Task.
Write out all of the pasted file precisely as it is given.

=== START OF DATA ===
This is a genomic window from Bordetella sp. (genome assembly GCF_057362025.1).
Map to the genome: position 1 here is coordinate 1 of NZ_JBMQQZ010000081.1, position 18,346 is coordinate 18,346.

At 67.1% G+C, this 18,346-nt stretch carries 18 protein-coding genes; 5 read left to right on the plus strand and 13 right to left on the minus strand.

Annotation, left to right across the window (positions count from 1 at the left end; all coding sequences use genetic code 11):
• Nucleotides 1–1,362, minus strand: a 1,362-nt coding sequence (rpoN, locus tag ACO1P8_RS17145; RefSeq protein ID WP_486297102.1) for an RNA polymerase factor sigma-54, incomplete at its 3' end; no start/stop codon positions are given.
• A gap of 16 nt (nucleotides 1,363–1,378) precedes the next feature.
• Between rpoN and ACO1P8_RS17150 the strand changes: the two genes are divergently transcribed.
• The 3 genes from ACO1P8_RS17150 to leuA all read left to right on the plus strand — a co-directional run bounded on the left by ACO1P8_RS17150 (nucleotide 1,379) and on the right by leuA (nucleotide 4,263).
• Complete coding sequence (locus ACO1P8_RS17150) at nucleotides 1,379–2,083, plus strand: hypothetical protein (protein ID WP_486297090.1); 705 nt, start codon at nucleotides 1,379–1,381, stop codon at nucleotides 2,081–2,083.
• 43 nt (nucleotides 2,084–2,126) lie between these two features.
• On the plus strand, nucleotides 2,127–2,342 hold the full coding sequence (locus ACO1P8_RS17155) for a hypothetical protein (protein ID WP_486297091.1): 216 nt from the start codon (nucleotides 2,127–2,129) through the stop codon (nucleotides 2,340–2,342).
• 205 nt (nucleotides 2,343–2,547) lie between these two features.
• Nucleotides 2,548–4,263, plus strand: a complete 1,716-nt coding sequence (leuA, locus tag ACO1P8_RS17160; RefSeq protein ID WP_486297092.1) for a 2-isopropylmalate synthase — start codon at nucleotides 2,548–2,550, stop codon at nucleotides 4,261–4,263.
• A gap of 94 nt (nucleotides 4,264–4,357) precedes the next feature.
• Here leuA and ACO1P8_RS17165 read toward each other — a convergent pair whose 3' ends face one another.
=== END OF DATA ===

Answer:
This is a genomic window from Bordetella sp. (genome assembly GCF_057362025.1).
Map to the genome: position 1 here is coordinate 1 of NZ_JBMQQZ010000081.1, position 18,346 is coordinate 18,346.

At 67.1% G+C, this 18,346-nt stretch carries 18 protein-coding genes; 5 read left to right on the plus strand and 13 right to left on the minus strand.

Annotation, left to right across the window (positions count from 1 at the left end; all coding sequences use genetic code 11):
• Nucleotides 1–1,362, minus strand: a 1,362-nt coding sequence (rpoN, locus tag ACO1P8_RS17145; RefSeq protein ID WP_486297102.1) for an RNA polymerase factor sigma-54, incomplete at its 3' end; no start/stop codon positions are given.
• A gap of 16 nt (nucleotides 1,363–1,378) precedes the next feature.
• Between rpoN and ACO1P8_RS17150 the strand changes: the two genes are divergently transcribed.
• The 3 genes from ACO1P8_RS17150 to leuA all read left to right on the plus strand — a co-directional run bounded on the left by ACO1P8_RS17150 (nucleotide 1,379) and on the right by leuA (nucleotide 4,263).
• Complete coding sequence (locus ACO1P8_RS17150) at nucleotides 1,379–2,083, plus strand: hypothetical protein (protein ID WP_486297090.1); 705 nt, start codon at nucleotides 1,379–1,381, stop codon at nucleotides 2,081–2,083.
• 43 nt (nucleotides 2,084–2,126) lie between these two features.
• On the plus strand, nucleotides 2,127–2,342 hold the full coding sequence (locus ACO1P8_RS17155) for a hypothetical protein (protein ID WP_486297091.1): 216 nt from the start codon (nucleotides 2,127–2,129) through the stop codon (nucleotides 2,340–2,342).
• 205 nt (nucleotides 2,343–2,547) lie between these two features.
• Nucleotides 2,548–4,263, plus strand: a complete 1,716-nt coding sequence (leuA, locus tag ACO1P8_RS17160; RefSeq protein ID WP_486297092.1) for a 2-isopropylmalate synthase — start codon at nucleotides 2,548–2,550, stop codon at nucleotides 4,261–4,263.
• A gap of 94 nt (nucleotides 4,264–4,357) precedes the next feature.
• Here leuA and ACO1P8_RS17165 read toward each other — a convergent pair whose 3' ends face one another.